30. Tateno, H. et al. Glycoconjugate microarray based on an evanescent-field fluorescence-assisted detection principle for investigation of glycan-binding proteins. Glycobiology 18, 789–798 (2008).

    Article  PubMed  CAS  Google Scholar 

  31. Gross, E. & Witkop, B. Nonenzymatic cleavage of peptide bonds: the methionine residues in bovine pancreatic ribonuclease. J. Biol. Chem. 237, 1856–1860 (1962).

    PubMed  CAS  Google Scholar 

  32. Altschul, S. F. & Lipman, D. J. Protein database searches for multiple alignments. Proc. Natl. Acad. Sci. USA 87, 5509–5513 (1990).

    ADS  Article  PubMed  CAS  Google Scholar 

  33. Sievers, F. et al. Fast, scalable generation of high-quality protein multiple sequence alignments using Clustal Omega. Mol. Syst. Biol. 7, 539, (2011).

    Article  PubMed  PubMed Central  Google Scholar 

  34. Leslie, A. G. W. The integration of macromolecular diffraction data. Acta Crystallogr. D Biol. Crystallogr. 62, 48–57 (2006).

    Article  PubMed  CAS  Google Scholar 

  35. Evans, P. Scaling and assessment of data quality. Acta Crystallogr. D Biol. Crystallogr. 62, 72–82 (2006).

    Article  PubMed  CAS  Google Scholar 

  36. Otwinowski, Z. & Minor, W. Methods in Enzymology. 276, 307–326 (Elsevier, 1997).

  37. Adams, P. D. et al. PHENIX: a comprehensive Python-based system for macromolecular structure solution. Acta Crystallogr. D Biol. Crystallogr. 66, 213–221 (2010).

    Article  PubMed  PubMed Central  CAS  Google Scholar 

  38. Emsley, P., Lohkamp, B., Scott, W. G. & Cowtan, K. Features and development of Coot. Acta Crystallogr. D Biol. Crystallogr. 66, 486–501 (2010).

    Article  PubMed  PubMed Central  CAS  Google Scholar 

  39. Murshudov, G. N., Vagin, A. A. & Dodson, E. J. Refinement of macromolecular structures by the maximum-likelihood method. Acta Crystallogr. D Biol. Crystallogr. 53, 240–255 (1997).

    Article  PubMed  CAS  Google Scholar 

  40. Kabsch, W. & Sander, C. Dictionary of protein secondary structure: pattern recognition of hydrogen-bonded and geometrical features. Biopolymers 22, 2577–2637 (1983).

    Article  PubMed  CAS  Google Scholar 

  41. Krissinel, E. & Henrick, K. Inference of macromolecular assemblies from crystalline state. J. Mol. Biol. 372, 774–797 (2007).

    Article  PubMed  CAS  Google Scholar 

  42. Sechi, S. & Chait, B. T. Modification of cysteine residues by alkylation. A tool in peptide mapping and protein identification. Anal. Chem. 70, 5150–5158 (1998).

    Article  PubMed  CAS  Google Scholar 

  43. Laemmli, U. K. Cleavage of structural proteins during the assembly of the head of bacteriophage T4. Nature 227, 680–685 (1970).

    ADS  Article  PubMed  CAS  Google Scholar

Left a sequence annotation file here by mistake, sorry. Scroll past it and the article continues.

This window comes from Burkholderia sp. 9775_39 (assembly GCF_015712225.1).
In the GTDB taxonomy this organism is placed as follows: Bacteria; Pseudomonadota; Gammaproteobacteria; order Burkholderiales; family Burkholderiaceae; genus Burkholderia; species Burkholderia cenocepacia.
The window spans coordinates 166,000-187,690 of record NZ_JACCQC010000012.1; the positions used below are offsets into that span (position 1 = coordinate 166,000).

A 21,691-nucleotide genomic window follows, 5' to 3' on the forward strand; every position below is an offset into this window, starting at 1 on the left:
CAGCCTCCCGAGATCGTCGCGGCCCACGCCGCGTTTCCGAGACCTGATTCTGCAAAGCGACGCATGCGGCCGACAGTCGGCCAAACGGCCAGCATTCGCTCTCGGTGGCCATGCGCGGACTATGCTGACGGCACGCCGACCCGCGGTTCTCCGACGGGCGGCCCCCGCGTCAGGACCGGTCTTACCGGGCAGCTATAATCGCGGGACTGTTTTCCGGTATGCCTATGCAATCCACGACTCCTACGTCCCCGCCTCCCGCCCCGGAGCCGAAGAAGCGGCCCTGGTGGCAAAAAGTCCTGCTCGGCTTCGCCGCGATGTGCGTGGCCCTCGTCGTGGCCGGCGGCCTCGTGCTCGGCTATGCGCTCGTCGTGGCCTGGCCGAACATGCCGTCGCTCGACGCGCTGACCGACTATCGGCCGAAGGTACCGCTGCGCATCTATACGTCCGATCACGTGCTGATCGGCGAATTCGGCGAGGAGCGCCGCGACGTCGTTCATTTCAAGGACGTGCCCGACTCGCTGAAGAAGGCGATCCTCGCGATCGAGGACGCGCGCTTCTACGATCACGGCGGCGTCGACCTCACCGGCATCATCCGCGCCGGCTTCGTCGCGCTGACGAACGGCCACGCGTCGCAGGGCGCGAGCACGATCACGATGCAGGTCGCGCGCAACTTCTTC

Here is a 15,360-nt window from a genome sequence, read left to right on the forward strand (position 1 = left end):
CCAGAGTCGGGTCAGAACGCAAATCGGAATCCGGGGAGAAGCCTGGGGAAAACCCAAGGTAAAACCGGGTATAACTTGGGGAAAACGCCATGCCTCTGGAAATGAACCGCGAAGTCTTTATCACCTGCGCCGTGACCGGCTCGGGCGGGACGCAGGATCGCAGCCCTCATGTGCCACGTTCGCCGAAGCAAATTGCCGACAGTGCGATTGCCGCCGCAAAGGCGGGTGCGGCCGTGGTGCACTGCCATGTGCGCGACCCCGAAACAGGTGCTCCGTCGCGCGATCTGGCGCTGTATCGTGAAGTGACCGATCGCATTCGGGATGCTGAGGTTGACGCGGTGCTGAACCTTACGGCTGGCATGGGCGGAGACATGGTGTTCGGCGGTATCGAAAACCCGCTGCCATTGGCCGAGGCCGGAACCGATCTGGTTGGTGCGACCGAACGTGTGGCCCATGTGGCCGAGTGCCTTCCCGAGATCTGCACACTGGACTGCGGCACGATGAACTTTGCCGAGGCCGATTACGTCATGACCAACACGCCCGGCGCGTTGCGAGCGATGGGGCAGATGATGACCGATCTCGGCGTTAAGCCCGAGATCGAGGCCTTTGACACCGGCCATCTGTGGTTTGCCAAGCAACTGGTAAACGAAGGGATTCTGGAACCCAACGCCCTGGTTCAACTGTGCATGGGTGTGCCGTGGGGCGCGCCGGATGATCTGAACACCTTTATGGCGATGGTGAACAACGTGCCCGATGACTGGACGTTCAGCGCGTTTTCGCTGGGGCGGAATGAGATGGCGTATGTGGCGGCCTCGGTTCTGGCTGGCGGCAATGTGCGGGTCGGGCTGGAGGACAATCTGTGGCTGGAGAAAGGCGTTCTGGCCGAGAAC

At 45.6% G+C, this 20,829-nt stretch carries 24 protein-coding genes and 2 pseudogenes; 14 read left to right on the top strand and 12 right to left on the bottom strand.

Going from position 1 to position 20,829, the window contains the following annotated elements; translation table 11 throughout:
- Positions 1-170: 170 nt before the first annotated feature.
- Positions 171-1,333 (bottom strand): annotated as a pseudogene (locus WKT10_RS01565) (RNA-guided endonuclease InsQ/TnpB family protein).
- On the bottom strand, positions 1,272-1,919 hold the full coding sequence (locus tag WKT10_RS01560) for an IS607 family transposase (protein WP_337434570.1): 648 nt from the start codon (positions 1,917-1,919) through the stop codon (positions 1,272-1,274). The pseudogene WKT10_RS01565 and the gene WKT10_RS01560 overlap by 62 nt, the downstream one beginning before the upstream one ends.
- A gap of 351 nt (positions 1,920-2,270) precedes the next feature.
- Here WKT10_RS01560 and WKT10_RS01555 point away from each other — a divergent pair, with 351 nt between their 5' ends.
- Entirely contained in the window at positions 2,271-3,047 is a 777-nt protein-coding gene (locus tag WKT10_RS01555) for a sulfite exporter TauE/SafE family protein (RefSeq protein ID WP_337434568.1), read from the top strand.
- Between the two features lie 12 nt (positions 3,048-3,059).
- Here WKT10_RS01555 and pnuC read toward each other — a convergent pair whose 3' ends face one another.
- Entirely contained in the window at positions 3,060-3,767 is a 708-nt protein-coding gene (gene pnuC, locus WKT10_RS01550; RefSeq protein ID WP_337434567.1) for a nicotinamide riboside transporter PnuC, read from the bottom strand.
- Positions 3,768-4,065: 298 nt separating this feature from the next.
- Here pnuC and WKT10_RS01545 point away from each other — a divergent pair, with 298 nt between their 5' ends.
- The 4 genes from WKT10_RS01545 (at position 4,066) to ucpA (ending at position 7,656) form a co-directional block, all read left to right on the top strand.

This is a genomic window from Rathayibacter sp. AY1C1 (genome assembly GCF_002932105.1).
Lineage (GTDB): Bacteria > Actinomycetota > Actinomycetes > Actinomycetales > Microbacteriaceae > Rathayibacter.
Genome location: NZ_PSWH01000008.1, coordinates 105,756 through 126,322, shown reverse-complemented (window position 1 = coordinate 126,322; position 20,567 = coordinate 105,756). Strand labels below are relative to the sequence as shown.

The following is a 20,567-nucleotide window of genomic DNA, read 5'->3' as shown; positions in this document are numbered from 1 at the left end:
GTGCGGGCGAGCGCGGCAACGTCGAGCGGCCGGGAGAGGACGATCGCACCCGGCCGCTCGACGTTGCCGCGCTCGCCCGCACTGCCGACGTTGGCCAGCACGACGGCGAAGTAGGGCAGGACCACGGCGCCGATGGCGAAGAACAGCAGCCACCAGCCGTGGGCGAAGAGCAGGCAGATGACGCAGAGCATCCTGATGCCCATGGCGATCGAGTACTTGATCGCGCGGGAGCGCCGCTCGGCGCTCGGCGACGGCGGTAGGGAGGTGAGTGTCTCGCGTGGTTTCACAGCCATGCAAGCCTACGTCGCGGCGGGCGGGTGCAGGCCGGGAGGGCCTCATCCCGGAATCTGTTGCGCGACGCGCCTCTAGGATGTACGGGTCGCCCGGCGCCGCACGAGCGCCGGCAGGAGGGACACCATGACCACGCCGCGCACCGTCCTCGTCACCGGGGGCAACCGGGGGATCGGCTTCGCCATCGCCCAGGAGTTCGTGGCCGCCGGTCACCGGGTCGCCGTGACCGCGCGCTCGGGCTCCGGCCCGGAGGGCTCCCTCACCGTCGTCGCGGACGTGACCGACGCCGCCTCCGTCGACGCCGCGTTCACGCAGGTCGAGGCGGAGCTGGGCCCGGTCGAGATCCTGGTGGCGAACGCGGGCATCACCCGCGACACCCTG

44. Shevchenko, A., Tomas, H., Havlis, J., Olsen, J. V. & Mann, M. In-gel digestion for mass spectrometric characterization of proteins and proteomes. Nat Protoc 1, 2856–2860 (2006).

    Article  PubMed  CAS  Google Scholar 

  45. Yamaguchi, K. Preparation and proteomic analysis of chloroplast ribosomes. Methods Mol. Biol. 775, 241–264 (2011).

    Article  PubMed  CAS  Google Scholar 

Download references


We thank the staff at the Photon Factory for developing an excellent beamline and for assistance with the data collection. This work was supported by a Grant-in-Aid for Scientific Research (C) to TH (23580137, 26450128), HU (15K06977), and SG (25450133) from the Japan Society for the Promotion of Science (JSPS).

Author information

Authors and Affiliations



H.U. designed the study, A.N., S.M. and K.H. performed the experiments. S.G., K.Y., H.T. and T.H. provided technical assistance and contributed to the preparation of the figures. T.H. wrote the paper with H.U. All authors reviewed the results and approved the final version of the manuscript.

Corresponding author

Correspondence to Hideaki Unno.

Ethics declarations

Competing Interests

The authors declare no competing interests.

Additional information

Publisher's note: Springer Nature remains neutral with regard to jurisdictional claims in published maps and institutional affiliations.

Electronic supplementary material

Rights and permissions

Open Access This article is licensed under a Creative Commons Attribution 4.0 International License, which permits use, sharing, adaptation, distribution and reproduction in any medium or format, as long as you give appropriate credit to the original author(s) and the source, provide a link to the Creative Commons license, and indicate if changes were made. The images or other third party material in this article are included in the article’s Creative Commons license, unless indicated otherwise in a credit line to the material. If material is not included in the article’s Creative Commons license and your intended use is not permitted by statutory regulation or exceeds the permitted use, you will need to obtain permission directly from the copyright holder. To view a copy of this license, visit

Reprints and Permissions

About this article

Verify currency and authenticity via CrossMark

Cite this article

Unno, H., Nakamura, A., Mori, S. et al. Identification, Characterization, and X-ray Crystallographic Analysis of a Novel Type of Lectin AJLec from the Sea Anemone Anthopleura japonica. Sci Rep 8, 11516 (2018).

Download citation

  • Received:

  • Accepted:

  • Published:

  • DOI:


By submitting a comment you agree to abide by our Terms and Community Guidelines. If you find something abusive or that does not comply with our terms or guidelines please flag it as inappropriate.


Quick links

Nature Briefing

Sign up for the Nature Briefing newsletter — what matters in science, free to your inbox daily.

Get the most important science stories of the day, free in your inbox. Sign up for Nature Briefing